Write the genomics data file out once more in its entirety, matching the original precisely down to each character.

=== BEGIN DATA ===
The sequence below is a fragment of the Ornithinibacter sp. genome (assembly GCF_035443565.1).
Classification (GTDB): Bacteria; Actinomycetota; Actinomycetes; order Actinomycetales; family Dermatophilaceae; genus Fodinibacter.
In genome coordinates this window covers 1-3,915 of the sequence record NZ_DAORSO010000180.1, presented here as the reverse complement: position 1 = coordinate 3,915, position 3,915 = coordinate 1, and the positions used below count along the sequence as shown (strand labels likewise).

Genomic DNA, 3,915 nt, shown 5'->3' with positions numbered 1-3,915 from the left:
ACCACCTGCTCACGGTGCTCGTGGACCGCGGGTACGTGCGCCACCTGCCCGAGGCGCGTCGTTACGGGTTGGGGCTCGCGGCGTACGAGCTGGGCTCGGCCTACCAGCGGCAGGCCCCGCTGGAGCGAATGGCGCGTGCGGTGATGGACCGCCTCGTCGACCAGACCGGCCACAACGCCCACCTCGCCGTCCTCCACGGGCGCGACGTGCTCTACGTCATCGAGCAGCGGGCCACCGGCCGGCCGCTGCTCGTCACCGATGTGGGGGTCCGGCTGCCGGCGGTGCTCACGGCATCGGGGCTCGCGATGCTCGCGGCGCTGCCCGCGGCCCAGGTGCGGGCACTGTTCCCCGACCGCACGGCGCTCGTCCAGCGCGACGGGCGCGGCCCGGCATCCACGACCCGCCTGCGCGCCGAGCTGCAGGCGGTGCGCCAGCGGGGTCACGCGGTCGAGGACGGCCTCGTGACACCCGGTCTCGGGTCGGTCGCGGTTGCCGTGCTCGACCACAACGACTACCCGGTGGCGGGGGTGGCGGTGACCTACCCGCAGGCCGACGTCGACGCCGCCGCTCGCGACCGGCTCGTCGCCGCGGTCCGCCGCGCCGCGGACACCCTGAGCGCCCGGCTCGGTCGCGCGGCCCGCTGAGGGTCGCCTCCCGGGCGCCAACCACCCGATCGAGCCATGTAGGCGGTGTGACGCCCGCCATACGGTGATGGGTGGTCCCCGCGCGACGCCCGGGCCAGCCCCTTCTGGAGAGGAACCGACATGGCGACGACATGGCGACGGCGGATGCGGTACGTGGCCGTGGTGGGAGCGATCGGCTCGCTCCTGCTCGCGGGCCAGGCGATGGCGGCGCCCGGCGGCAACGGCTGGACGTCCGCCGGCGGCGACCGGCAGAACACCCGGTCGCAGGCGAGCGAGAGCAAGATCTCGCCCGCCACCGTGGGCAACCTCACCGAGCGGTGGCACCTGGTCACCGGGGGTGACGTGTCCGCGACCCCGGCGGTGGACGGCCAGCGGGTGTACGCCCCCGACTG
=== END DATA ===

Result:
The sequence below is a fragment of the Ornithinibacter sp. genome (assembly GCF_035443565.1).
Classification (GTDB): Bacteria; Actinomycetota; Actinomycetes; order Actinomycetales; family Dermatophilaceae; genus Fodinibacter.
In genome coordinates this window covers 1-3,915 of the sequence record NZ_DAORSO010000180.1, presented here as the reverse complement: position 1 = coordinate 3,915, position 3,915 = coordinate 1, and the positions used below count along the sequence as shown (strand labels likewise).

Genomic DNA, 3,915 nt, shown 5'->3' with positions numbered 1-3,915 from the left:
ACCACCTGCTCACGGTGCTCGTGGACCGCGGGTACGTGCGCCACCTGCCCGAGGCGCGTCGTTACGGGTTGGGGCTCGCGGCGTACGAGCTGGGCTCGGCCTACCAGCGGCAGGCCCCGCTGGAGCGAATGGCGCGTGCGGTGATGGACCGCCTCGTCGACCAGACCGGCCACAACGCCCACCTCGCCGTCCTCCACGGGCGCGACGTGCTCTACGTCATCGAGCAGCGGGCCACCGGCCGGCCGCTGCTCGTCACCGATGTGGGGGTCCGGCTGCCGGCGGTGCTCACGGCATCGGGGCTCGCGATGCTCGCGGCGCTGCCCGCGGCCCAGGTGCGGGCACTGTTCCCCGACCGCACGGCGCTCGTCCAGCGCGACGGGCGCGGCCCGGCATCCACGACCCGCCTGCGCGCCGAGCTGCAGGCGGTGCGCCAGCGGGGTCACGCGGTCGAGGACGGCCTCGTGACACCCGGTCTCGGGTCGGTCGCGGTTGCCGTGCTCGACCACAACGACTACCCGGTGGCGGGGGTGGCGGTGACCTACCCGCAGGCCGACGTCGACGCCGCCGCTCGCGACCGGCTCGTCGCCGCGGTCCGCCGCGCCGCGGACACCCTGAGCGCCCGGCTCGGTCGCGCGGCCCGCTGAGGGTCGCCTCCCGGGCGCCAACCACCCGATCGAGCCATGTAGGCGGTGTGACGCCCGCCATACGGTGATGGGTGGTCCCCGCGCGACGCCCGGGCCAGCCCCTTCTGGAGAGGAACCGACATGGCGACGACATGGCGACGGCGGATGCGGTACGTGGCCGTGGTGGGAGCGATCGGCTCGCTCCTGCTCGCGGGCCAGGCGATGGCGGCGCCCGGCGGCAACGGCTGGACGTCCGCCGGCGGCGACCGGCAGAACACCCGGTCGCAGGCGAGCGAGAGCAAGATCTCGCCCGCCACCGTGGGCAACCTCACCGAGCGGTGGCACCTGGTCACCGGGGGTGACGTGTCCGCGACCCCGGCGGTGGACGGCCAGCGGGTGTACGCCCCCGACTG